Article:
Reactions in action
19 March 2004
Enzymes enable biological systems to function, speeding up the myriad chemical reactions upon which life depends. Understanding how these biological catalysts work at the molecular level promises undreamt-of technological benefits...
Enzymes enable biological systems to function, speeding up the myriad chemical reactions upon which life depends. Understanding how these biological catalysts work at the molecular level promises undreamt-of technological benefits in the form of new drugs, and new genetic analyses and catalytic processes. But the challenge is how to ‘see’ the interactions involved in a biological reaction ‘as it happens’. Computer modelling can provide a uniquely detailed insight, beyond the reach of current experiments.
Using molecular modelling methods, Dr Adrian Mulholland in the Chemistry Department has examined a number of important biochemical mechanisms. For example, he has investigated enzymes that cause bacteria to break down and resist antibiotics, which will help to overcome the growing problem of antibiotic resistance and aid the development of new antibacterial therapies. His research into enzymes that metabolise drugs in the human body has yielded knowledge that will be useful in the development of more effective drugs. He has also studied the effects of genetic differences on the metabolism of foreign compounds in the body, producing models that will help predict how people differ in their susceptibility to carcinogens or drugs.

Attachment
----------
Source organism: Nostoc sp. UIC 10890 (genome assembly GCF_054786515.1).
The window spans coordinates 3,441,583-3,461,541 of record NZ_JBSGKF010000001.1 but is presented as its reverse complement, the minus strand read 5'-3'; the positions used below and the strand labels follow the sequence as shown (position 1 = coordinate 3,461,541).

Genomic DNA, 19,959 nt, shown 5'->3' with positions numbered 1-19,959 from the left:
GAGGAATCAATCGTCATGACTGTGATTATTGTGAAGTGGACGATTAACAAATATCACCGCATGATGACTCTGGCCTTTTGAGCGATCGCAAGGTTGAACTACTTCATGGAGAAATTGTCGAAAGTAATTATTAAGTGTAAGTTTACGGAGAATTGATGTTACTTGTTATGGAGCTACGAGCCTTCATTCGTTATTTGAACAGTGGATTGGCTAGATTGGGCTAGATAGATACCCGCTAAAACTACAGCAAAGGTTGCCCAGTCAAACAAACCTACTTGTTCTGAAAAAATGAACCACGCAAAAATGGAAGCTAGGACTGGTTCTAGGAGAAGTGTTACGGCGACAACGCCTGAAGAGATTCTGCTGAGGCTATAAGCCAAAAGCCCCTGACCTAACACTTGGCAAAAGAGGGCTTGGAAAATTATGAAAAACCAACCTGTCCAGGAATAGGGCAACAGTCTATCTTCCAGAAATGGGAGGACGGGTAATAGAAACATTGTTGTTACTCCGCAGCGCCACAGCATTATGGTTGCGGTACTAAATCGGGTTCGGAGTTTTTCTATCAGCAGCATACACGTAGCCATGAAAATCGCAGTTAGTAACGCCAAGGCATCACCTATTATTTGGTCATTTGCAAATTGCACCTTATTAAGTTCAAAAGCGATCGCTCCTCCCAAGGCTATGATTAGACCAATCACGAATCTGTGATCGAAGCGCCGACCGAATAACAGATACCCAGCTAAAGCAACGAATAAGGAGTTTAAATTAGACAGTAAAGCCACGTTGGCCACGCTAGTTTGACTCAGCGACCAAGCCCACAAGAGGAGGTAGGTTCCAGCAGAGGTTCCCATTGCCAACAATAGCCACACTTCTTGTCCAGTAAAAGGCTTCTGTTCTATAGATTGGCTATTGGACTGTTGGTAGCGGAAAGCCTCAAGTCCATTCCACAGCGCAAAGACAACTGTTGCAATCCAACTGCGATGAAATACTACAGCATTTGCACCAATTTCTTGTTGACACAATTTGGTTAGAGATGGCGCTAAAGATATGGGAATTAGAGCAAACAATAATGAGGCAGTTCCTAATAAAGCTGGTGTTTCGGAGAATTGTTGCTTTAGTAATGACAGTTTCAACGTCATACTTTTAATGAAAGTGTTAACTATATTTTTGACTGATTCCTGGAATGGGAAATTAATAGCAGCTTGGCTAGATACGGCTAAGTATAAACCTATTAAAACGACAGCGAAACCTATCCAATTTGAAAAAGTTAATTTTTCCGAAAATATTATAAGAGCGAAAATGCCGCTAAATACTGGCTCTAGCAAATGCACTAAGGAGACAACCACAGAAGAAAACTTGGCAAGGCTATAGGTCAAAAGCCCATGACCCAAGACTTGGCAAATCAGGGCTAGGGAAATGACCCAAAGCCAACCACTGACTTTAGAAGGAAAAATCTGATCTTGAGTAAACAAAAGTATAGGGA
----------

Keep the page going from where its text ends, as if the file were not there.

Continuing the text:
In addition, his collaborative research with experimental chemists and biologists has identified new catalytic interactions and processes. The modelling has included studying the principles of enzyme catalysts at their most fundamental level, and a calculation of the basic quantum mechanical properties of the reactions – all of which will make a vital contribution towards ‘seeing’ the most elemental processes of life.
Dr Mulholland was awarded support from the IBM Life Sciences Outreach Programme and the Biotechnology and Biological Sciences Research Council for this work on computer modelling of enzyme reactions.